The outbreak of Coronavirus (COVID-19) which has been recently declared as a Pandemic by the World Health Organization, has affected our country and the entire world.
In Guatemala, the Government has been taking an active role by implementing progressive measures to prevent the spread of the virus, measures that will have a significant impact on the country's economy.
Under the Guatemalan Constitution and in accordance with the Public Order Act, the Government declared State of Emergency through the Executive Decree 5-2020, adopted by the cabinet of Ministers. The rule includes restrictions and precautionary measures applicable to the public and private sector.
COVID-19: QUALIFIES AS AN ACT OF GOD OR A FORCE MAJEURE EVENT?
As the outbreak worsens, the risk of businesses being unable to perform their contractual obligations increases. Therefore, terms like “An act of God" and 'Force Majeure” become relevant.
First, neither the concepts "Act of God" nor "Force Majeure" are codified in the Guatemalan Civil Code.
Both legal figures have been defined by the doctrine as unforeseeable events or, if being foreseeable, they are inevitable; external beyond the will of the parties, irresistible, relevant, inescapable and of direct affectation that prevent the fulfillment of obligations.
- The Act of God is an overwhelming, unpreventable event caused exclusively by forces of nature, such as earthquake orfloods;
- Force Majeure originates from an extraordinary circumstance triggered by an act of people (e.g. a robberyor illness).
The COVID-19 outbreak could be considered as a Force Majeure event, for being predictable, but unavoidable, caused by factors beyond the control of the parties, inescapable and of direct affectation.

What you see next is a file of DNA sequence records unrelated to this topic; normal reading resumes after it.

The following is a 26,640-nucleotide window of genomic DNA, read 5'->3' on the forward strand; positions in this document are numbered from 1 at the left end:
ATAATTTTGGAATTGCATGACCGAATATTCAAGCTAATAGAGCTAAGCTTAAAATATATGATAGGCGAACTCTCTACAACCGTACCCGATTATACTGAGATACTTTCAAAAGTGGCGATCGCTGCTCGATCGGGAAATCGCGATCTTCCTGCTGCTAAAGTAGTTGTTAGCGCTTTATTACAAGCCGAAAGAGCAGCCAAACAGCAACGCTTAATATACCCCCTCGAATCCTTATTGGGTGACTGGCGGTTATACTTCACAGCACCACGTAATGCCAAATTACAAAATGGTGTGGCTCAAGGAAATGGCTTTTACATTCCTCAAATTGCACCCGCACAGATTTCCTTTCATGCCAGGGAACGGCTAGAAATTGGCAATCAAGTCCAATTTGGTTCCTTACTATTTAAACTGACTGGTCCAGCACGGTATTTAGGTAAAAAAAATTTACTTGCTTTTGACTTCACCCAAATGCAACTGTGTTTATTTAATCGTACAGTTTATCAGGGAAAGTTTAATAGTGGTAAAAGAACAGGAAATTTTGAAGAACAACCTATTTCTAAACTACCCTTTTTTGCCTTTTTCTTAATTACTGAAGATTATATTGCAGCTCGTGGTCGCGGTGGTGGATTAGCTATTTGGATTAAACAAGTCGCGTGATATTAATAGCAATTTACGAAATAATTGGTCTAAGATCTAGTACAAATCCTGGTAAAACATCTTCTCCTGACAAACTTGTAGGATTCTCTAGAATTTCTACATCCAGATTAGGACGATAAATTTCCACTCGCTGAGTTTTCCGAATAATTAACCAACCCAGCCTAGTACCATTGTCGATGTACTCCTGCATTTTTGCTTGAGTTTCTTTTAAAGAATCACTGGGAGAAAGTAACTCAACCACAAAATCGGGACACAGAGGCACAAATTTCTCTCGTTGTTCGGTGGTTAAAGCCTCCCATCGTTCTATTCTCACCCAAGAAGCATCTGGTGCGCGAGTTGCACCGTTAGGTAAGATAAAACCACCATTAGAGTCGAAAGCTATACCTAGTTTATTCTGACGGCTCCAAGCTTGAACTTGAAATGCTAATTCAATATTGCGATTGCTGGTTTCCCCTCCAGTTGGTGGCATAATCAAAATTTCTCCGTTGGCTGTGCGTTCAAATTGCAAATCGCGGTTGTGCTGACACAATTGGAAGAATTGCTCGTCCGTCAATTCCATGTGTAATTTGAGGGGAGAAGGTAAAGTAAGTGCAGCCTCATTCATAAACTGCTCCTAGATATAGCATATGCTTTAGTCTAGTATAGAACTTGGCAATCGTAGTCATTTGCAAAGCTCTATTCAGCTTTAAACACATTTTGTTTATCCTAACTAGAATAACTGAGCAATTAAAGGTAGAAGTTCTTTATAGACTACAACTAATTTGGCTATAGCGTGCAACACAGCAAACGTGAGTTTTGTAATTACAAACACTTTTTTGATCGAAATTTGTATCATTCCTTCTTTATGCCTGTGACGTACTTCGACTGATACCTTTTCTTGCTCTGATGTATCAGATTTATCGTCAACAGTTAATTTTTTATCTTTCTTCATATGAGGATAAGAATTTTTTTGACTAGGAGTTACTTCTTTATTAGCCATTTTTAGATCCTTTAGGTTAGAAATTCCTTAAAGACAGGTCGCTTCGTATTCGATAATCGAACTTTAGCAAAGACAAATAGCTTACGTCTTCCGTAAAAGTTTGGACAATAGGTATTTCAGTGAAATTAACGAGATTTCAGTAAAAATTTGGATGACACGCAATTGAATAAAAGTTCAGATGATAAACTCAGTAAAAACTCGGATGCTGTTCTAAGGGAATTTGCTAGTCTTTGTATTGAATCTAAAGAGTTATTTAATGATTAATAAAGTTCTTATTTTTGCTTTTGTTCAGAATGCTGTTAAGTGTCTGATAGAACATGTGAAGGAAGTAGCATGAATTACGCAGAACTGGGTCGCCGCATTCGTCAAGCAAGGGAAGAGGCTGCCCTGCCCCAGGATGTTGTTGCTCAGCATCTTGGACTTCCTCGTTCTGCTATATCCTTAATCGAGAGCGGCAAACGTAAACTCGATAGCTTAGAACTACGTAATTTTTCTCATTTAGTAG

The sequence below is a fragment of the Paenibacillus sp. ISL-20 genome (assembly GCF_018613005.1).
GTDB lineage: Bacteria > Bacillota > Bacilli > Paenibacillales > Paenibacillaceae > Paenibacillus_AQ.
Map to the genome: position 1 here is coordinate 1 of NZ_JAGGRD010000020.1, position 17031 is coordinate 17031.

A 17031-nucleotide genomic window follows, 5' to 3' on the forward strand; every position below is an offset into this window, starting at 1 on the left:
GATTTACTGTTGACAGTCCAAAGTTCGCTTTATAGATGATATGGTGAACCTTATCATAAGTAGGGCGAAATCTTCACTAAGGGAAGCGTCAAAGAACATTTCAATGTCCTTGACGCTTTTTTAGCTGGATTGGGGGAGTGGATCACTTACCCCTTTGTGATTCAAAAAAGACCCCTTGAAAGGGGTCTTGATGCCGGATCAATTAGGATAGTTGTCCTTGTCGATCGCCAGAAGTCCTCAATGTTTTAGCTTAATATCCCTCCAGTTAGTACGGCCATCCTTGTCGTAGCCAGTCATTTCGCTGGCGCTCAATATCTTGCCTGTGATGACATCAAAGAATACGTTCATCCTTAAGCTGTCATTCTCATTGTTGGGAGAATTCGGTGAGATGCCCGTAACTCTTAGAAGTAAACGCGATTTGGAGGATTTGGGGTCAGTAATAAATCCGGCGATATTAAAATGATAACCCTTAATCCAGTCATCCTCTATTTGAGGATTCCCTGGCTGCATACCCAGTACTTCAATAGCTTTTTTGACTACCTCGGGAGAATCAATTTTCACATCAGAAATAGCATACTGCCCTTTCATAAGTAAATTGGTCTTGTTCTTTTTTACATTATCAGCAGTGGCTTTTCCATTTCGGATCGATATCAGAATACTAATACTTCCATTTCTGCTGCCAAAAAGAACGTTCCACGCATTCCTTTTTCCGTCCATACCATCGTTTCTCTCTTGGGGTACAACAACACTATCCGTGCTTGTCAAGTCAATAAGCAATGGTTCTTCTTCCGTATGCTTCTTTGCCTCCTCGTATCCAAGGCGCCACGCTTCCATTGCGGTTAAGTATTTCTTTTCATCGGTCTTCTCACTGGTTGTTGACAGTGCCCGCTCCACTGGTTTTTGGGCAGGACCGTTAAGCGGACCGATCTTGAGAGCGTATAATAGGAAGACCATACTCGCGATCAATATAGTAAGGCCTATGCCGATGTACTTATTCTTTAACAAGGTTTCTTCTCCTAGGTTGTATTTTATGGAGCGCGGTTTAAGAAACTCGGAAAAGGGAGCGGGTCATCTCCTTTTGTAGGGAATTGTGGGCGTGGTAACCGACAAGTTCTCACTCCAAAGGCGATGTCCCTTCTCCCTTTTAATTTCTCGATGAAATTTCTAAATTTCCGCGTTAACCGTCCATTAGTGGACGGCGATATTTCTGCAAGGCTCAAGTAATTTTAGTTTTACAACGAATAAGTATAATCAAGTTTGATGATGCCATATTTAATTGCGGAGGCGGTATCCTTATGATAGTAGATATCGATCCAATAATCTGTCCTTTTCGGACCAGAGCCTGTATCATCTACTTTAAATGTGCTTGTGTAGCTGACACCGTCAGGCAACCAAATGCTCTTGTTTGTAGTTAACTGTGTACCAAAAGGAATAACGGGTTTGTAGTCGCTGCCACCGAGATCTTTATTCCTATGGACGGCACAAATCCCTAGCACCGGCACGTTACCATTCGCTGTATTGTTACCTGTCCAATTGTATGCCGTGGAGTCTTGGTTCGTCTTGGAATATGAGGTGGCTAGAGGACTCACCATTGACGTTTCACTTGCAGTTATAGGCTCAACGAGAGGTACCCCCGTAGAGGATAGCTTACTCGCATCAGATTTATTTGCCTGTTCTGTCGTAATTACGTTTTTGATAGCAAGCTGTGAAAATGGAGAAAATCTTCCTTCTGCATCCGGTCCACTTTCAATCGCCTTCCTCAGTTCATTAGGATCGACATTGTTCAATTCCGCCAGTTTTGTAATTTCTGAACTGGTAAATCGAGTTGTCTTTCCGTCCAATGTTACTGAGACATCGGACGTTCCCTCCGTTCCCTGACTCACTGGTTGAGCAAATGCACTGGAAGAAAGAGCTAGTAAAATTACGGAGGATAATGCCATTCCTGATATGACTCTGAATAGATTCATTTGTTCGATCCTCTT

A careful contractual analysis is required to determine the severity of the impact that the outbreak has on a party’s ability to perform its obligations.
FORCE MAJEURE EFFECTS IN CONTRACTUAL PERFORMANCE:
Article 1426 of the Guatemalan Civil Code, states the following effects:
"The debtor is not responsible for the failure to perform an obligation, due to an Act of God or Force Majeure, unless that at the momentit occurred hewould have beenin default."
Various rulings of the Guatemalan Constitutional Court, determine the release of the contractual obligations as a result of events that constitute an Act of God or Force Majeure: When an obligation canno longer be performed by the debtor, he can be released from its obligations, by giving notice (prior to the expiration of the term of the contractual obligation) that the performance of the promise is different from what should reasonably have been within the contemplation of both parties when they entered into the contract.
After analyzing potential consequences that may derive from the COVID-19 outbreak and in accordance with the Governmental measures, our recommendation is to sustain contractual good faith and take fair positions to reach an agreement and avoid unnecessary future litigation.
If risk of failure arises in the performance of contractual obligations, its will be necessary to identify and review them, in order to verify if the contract contemplates any limitation or an Act of God or Force Majeure provision.
In the event that the breach of a contract is expected to be linked to the COVID-19 outbreak or any of the Government's precautionary measures, an immediate dialogue, before incurring in default, will assist parties in mitigating damages. Determine whether or not a contracting party may be relieved from performance of its contractual obligations as a result of the outbreak, will involve a factual and legal analysis on a case-by-case basis.
By Eva Cacacho, partner